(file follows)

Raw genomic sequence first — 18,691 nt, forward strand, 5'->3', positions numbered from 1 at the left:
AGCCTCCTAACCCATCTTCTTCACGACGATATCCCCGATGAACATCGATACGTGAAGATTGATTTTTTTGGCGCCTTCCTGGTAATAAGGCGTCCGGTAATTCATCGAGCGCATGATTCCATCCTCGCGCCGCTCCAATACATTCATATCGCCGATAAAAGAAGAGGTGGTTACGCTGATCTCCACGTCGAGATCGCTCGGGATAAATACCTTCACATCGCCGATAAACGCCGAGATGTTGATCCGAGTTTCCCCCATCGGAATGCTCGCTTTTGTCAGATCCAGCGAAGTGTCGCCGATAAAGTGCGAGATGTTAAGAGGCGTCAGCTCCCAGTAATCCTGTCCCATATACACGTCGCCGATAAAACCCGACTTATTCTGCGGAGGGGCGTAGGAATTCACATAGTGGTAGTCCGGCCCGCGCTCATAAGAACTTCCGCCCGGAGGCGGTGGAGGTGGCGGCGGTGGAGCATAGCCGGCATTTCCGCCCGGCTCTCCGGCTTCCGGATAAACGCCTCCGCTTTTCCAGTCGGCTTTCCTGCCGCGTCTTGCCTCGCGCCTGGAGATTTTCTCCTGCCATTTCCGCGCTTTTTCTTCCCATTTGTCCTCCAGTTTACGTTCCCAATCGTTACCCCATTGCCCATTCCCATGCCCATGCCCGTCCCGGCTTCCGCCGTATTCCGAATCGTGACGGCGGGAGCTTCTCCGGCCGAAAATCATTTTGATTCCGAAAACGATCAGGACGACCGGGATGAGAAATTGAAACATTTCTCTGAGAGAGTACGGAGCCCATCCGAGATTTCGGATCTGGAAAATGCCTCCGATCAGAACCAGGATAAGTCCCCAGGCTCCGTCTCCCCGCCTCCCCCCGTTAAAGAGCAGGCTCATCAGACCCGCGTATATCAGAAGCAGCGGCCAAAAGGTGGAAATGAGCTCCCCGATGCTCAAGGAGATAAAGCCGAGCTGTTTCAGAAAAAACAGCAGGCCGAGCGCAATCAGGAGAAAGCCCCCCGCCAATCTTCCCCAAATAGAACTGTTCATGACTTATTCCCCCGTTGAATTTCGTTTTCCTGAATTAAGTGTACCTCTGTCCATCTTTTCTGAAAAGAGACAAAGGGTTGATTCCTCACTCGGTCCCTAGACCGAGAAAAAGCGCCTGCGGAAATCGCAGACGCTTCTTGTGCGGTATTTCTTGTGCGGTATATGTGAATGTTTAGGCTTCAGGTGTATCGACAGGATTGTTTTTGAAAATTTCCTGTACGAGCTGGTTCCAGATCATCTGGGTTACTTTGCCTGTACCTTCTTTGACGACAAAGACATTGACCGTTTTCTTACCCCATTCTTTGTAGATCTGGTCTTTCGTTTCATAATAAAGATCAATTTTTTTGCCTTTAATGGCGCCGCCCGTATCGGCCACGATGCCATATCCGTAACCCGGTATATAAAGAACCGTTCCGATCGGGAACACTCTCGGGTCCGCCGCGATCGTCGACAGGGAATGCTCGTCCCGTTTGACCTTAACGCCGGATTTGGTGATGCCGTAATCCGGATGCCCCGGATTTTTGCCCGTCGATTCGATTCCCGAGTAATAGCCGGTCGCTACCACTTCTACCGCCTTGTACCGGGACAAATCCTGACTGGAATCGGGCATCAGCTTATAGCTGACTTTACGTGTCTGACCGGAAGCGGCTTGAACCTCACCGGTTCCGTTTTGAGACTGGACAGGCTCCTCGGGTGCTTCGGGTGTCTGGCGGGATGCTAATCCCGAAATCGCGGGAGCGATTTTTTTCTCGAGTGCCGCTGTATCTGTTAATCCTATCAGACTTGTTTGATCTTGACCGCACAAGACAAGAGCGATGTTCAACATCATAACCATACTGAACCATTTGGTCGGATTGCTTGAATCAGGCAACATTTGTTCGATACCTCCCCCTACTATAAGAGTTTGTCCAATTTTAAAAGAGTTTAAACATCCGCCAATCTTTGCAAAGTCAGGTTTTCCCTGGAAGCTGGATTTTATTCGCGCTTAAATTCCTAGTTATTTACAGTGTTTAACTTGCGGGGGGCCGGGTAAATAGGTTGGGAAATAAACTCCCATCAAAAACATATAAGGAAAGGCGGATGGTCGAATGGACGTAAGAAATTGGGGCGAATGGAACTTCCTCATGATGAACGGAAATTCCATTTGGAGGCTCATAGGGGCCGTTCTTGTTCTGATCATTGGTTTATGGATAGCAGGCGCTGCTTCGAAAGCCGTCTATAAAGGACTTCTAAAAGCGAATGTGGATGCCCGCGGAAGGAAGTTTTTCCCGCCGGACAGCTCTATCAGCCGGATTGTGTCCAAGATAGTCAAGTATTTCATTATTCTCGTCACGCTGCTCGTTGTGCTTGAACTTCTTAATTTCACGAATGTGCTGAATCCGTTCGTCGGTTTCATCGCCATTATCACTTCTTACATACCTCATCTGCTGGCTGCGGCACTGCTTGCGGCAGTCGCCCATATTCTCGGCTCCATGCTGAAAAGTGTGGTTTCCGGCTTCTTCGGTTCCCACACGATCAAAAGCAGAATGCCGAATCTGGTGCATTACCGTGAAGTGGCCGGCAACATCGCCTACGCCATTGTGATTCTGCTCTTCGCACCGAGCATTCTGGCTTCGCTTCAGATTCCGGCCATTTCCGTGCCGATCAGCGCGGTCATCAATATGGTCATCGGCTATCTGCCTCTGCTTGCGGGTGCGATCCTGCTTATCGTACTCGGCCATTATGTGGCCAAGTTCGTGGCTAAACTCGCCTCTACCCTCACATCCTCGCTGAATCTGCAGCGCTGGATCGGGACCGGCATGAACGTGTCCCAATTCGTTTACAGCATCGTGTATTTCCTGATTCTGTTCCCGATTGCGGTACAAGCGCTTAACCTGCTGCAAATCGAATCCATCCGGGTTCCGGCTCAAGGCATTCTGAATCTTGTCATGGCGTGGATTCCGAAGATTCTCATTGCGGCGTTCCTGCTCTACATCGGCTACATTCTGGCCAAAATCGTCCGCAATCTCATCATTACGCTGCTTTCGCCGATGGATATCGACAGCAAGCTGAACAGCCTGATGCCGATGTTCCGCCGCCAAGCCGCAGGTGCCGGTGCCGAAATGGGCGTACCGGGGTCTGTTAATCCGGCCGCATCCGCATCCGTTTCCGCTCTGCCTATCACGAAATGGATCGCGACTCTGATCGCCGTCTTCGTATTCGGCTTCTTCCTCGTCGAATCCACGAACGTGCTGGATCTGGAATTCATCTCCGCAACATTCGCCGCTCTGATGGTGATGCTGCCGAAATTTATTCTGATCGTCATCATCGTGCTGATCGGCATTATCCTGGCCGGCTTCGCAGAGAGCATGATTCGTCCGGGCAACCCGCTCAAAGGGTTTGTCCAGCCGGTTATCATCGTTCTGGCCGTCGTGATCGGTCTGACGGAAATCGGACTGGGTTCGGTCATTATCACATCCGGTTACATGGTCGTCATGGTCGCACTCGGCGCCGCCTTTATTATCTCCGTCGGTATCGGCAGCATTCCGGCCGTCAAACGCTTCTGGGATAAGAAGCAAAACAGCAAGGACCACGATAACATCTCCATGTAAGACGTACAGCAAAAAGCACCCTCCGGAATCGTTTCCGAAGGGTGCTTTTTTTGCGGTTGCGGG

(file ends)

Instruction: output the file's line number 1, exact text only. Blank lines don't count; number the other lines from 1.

Raw genomic sequence first — 18,691 nt, forward strand, 5'->3', positions numbered from 1 at the left: